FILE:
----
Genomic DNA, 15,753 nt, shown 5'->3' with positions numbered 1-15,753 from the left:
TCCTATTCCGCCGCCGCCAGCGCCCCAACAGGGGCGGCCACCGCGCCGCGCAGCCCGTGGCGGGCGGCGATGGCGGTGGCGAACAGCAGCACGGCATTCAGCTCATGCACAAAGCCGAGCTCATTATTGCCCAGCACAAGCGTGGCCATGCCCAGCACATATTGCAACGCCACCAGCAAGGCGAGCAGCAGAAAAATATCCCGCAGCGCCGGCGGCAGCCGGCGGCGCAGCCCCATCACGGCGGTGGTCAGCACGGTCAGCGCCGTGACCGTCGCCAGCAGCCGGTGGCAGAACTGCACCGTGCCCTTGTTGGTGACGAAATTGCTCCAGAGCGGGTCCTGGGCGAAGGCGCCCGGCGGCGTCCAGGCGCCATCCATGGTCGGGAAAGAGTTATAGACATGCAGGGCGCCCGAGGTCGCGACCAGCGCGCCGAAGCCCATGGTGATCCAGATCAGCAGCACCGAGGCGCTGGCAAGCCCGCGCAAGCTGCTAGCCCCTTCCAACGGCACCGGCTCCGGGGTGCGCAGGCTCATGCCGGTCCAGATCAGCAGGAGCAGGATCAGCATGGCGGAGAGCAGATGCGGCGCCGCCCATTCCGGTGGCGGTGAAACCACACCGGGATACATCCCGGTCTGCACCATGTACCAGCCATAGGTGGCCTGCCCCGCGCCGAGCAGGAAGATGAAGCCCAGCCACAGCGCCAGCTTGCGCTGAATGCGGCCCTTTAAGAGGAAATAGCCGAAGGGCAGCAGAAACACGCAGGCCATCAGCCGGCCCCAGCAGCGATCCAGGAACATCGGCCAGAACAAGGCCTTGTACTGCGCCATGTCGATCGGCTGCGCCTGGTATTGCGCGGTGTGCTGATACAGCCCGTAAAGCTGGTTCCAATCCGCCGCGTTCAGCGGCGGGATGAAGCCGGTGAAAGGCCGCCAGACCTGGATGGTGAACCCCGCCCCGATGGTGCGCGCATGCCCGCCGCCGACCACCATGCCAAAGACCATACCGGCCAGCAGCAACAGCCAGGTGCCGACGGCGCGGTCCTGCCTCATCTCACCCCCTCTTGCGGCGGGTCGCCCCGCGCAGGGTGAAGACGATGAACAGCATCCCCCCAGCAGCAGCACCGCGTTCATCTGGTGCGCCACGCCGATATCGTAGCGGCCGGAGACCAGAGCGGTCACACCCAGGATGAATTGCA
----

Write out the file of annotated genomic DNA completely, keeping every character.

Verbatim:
Genomic DNA, 15,753 nt, shown 5'->3' with positions numbered 1-15,753 from the left:
TCCTATTCCGCCGCCGCCAGCGCCCCAACAGGGGCGGCCACCGCGCCGCGCAGCCCGTGGCGGGCGGCGATGGCGGTGGCGAACAGCAGCACGGCATTCAGCTCATGCACAAAGCCGAGCTCATTATTGCCCAGCACAAGCGTGGCCATGCCCAGCACATATTGCAACGCCACCAGCAAGGCGAGCAGCAGAAAAATATCCCGCAGCGCCGGCGGCAGCCGGCGGCGCAGCCCCATCACGGCGGTGGTCAGCACGGTCAGCGCCGTGACCGTCGCCAGCAGCCGGTGGCAGAACTGCACCGTGCCCTTGTTGGTGACGAAATTGCTCCAGAGCGGGTCCTGGGCGAAGGCGCCCGGCGGCGTCCAGGCGCCATCCATGGTCGGGAAAGAGTTATAGACATGCAGGGCGCCCGAGGTCGCGACCAGCGCGCCGAAGCCCATGGTGATCCAGATCAGCAGCACCGAGGCGCTGGCAAGCCCGCGCAAGCTGCTAGCCCCTTCCAACGGCACCGGCTCCGGGGTGCGCAGGCTCATGCCGGTCCAGATCAGCAGGAGCAGGATCAGCATGGCGGAGAGCAGATGCGGCGCCGCCCATTCCGGTGGCGGTGAAACCACACCGGGATACATCCCGGTCTGCACCATGTACCAGCCATAGGTGGCCTGCCCCGCGCCGAGCAGGAAGATGAAGCCCAGCCACAGCGCCAGCTTGCGCTGAATGCGGCCCTTTAAGAGGAAATAGCCGAAGGGCAGCAGAAACACGCAGGCCATCAGCCGGCCCCAGCAGCGATCCAGGAACATCGGCCAGAACAAGGCCTTGTACTGCGCCATGTCGATCGGCTGCGCCTGGTATTGCGCGGTGTGCTGATACAGCCCGTAAAGCTGGTTCCAATCCGCCGCGTTCAGCGGCGGGATGAAGCCGGTGAAAGGCCGCCAGACCTGGATGGTGAACCCCGCCCCGATGGTGCGCGCATGCCCGCCGCCGACCACCATGCCAAAGACCATACCGGCCAGCAGCAACAGCCAGGTGCCGACGGCGCGGTCCTGCCTCATCTCACCCCCTCTTGCGGCGGGTCGCCCCGCGCAGGGTGAAGACGATGAACAGCATCCCCCCAGCAGCAGCACCGCGTTCATCTGGTGCGCCACGCCGATATCGTAGCGGCCGGAGACCAGAGCGGTCACACCCAGGATGAATTGCA